Last edited by Wes (aka the legend) on Tue Sep 08, 2020 3:44 pm, edited 1 time in total.

Wes (aka the legend)
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Unread post by Wes (aka the legend) » Tue Sep 08, 2020 3:34 pm

Dlan wrote:
Mon Aug 31, 2020 10:14 pm
In the hand you showed, lead your 10D. That may setup your king as boss. Don't pull trump. You need your partners help.

If you lose the first two tricks, then trump in, play your last trump, then the king.
And yes, you may get set, but then again maybe not. Very few games are won by passing.
I used to advocate leading the (Card_10-H) in this spot. The idea was lead your cleanest suit since if your partner has the Ace of that suit it is more likely to walk and if your partner has a void in that suit they are least likely to get overtrumped. It's decent logic but still a very weak hypothesis. I've changed my tune on this spot tho and I give credit to Irishwolf for helping me see this spot in a different way.

I can't remember the dialog but I believe Irishwolf would advocate leading the (Card_10-D) not just to possibly promote your King, but critically, also becuz you now give yourself the chance to throw off and short-suit yourself in hearts later in the hand. Notice if one leads the TH they now have no chance to short-suit themselves later in the hand. I now believe this perk makes leading the TD the best lead in this spot.

Wes (aka the legend)
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Unread post by Wes (aka the legend) » Tue Sep 08, 2020 3:41 pm

XaviRonaldo wrote:
Mon Aug 31, 2020 2:56 am
Wisdom on the face of it might suggest passing and calling next is sensible in case they will pick it up. But, when you actually think about it by us having both bowers it's no more likely your partner has help in next than your opponents have your kryptonite.

Now I cringe when I get hands like this because if they turn it down I then know that I probably should've ordered it up. My results with such hands probably suggest ordering it up makes sense but that just seems illogical to me.

How do you handle such hands?
You know the right play. You're letting runbad affect your judgment. And you need to stop caring about or fearing getting euchred. It's part of the game. If you call Next here and get euchred so what. You can't pass 2 sure tricks when you don't block reverse next. So if passing is not an option and you call, play the hand well, and get euchred DO NOT CARE ABOUT THE RESULTS. When playing ANY game of chance focus on devoting yourself to the process, I.E. making the best plays possible. Disregard the outcome of any given play. Never allow luck to cloud your judgment.

RedDuke
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Unread post by RedDuke » Tue Sep 08, 2020 10:14 pm

Wes (aka the legend) wrote:
Tue Sep 08, 2020 3:25 pm
XaviRonaldo wrote:
Tue Sep 01, 2020 2:25 pm
I'm not suggesting passing twice. I'm just wondering if it's better to order up or call next if they turn it down.
Passing in the first round with the intention of calling Next is vastly superior to calling in the first round. When you call in the first round you give your enemy a trump card and the opportunity to create a void. Those are significant advantages that you're giving the enemy when you don't have to. And when you order in the 1st round you are also forgoing the opportunity to euchre your opponents should you pass and they call, another significant drawback. This is why Seat 1 should virtually never order up in the first round if they have a viable 2nd round hand--the obvious exception being with S1 has a 1st rd loner.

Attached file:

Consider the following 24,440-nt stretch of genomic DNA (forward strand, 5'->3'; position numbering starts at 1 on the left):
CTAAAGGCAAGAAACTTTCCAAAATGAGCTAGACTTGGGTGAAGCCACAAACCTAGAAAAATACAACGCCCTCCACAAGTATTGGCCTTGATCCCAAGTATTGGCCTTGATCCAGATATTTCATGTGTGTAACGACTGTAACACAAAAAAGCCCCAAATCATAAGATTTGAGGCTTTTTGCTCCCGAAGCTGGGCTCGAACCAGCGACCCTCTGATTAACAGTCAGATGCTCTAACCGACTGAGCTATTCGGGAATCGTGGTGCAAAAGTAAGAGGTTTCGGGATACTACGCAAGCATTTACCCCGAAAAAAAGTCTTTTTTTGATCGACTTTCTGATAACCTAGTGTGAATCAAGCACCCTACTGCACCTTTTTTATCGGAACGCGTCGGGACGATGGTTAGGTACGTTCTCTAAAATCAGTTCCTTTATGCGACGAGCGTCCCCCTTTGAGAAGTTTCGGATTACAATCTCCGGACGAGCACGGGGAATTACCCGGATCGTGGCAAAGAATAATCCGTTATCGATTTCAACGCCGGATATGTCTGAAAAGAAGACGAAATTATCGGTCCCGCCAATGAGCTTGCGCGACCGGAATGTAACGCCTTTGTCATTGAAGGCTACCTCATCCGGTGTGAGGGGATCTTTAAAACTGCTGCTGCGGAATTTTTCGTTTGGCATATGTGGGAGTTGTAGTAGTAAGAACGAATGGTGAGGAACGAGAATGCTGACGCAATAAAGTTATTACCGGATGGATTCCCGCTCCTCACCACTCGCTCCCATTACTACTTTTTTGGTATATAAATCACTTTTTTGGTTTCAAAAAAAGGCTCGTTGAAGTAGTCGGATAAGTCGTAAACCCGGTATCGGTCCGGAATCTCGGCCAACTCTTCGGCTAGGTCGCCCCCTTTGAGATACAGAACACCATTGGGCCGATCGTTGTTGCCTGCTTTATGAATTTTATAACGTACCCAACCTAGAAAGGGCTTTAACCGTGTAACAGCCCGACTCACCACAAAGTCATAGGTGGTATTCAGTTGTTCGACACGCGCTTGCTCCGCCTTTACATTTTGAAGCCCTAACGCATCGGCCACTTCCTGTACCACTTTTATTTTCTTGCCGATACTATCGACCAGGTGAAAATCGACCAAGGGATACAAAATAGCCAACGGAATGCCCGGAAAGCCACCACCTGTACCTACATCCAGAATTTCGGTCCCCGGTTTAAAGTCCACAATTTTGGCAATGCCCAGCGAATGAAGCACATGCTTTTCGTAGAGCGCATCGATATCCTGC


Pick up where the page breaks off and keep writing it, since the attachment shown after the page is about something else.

Wes is absolutely correct here.

You have a very viable hand in next. If all of the opponents pass, then you get first pick at trump and you don't give the dealer a trump. Never call in round 1 first seat unless the upcard is your only chance.

jblowery
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Unread post by jblowery » Wed Sep 16, 2020 10:49 am

Definitely call Next. No brainer. But don't lead trump. Lead junk (starting w/ one of your low cards) until your partner can get one.

Richardb02
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Unread post by Richardb02 » Wed Sep 16, 2020 8:30 pm

jblowery wrote:
Wed Sep 16, 2020 10:49 am
Definitely call Next. No brainer. But don't lead trump. Lead junk (starting w/ one of your low cards) until your partner can get one.
You nailed the major concept!

Now you can analyze the lesser concepts. Don (Dlan) gave excellent guidance, as usual, this is his site, play the (Card_10-D) to make your (Card_K-D) boss. Don nailed the next most important factor, from your OP (Opening Post). But if you didn’t call Next this entire discussion is meaningless.

Wes then posted how to play when your first choice is not as strong. It isn’t as important a factor as leading the (Card_10-D) in your OP, but it will occur more frequently IMO. Picture your hand containing (Card_9-D) (Card_10-D) instead of (Card_10-D) (Card_K-D) . Lead the (Card_9-D) to give your partner an opportunity to allow his low trump or (Card_A-D) to take a trick. My explanation to leading the 2 carded suit is that you have strengthened the possibility of partner trumping and retained the possibility of his (Card_A-D) taking the trick. Two opportunities are better than one! Personally, I focus on my partner’s hand taking a trick. You will fall into the trap of over analyzing trying to conjecture on 2 opponents’ hands!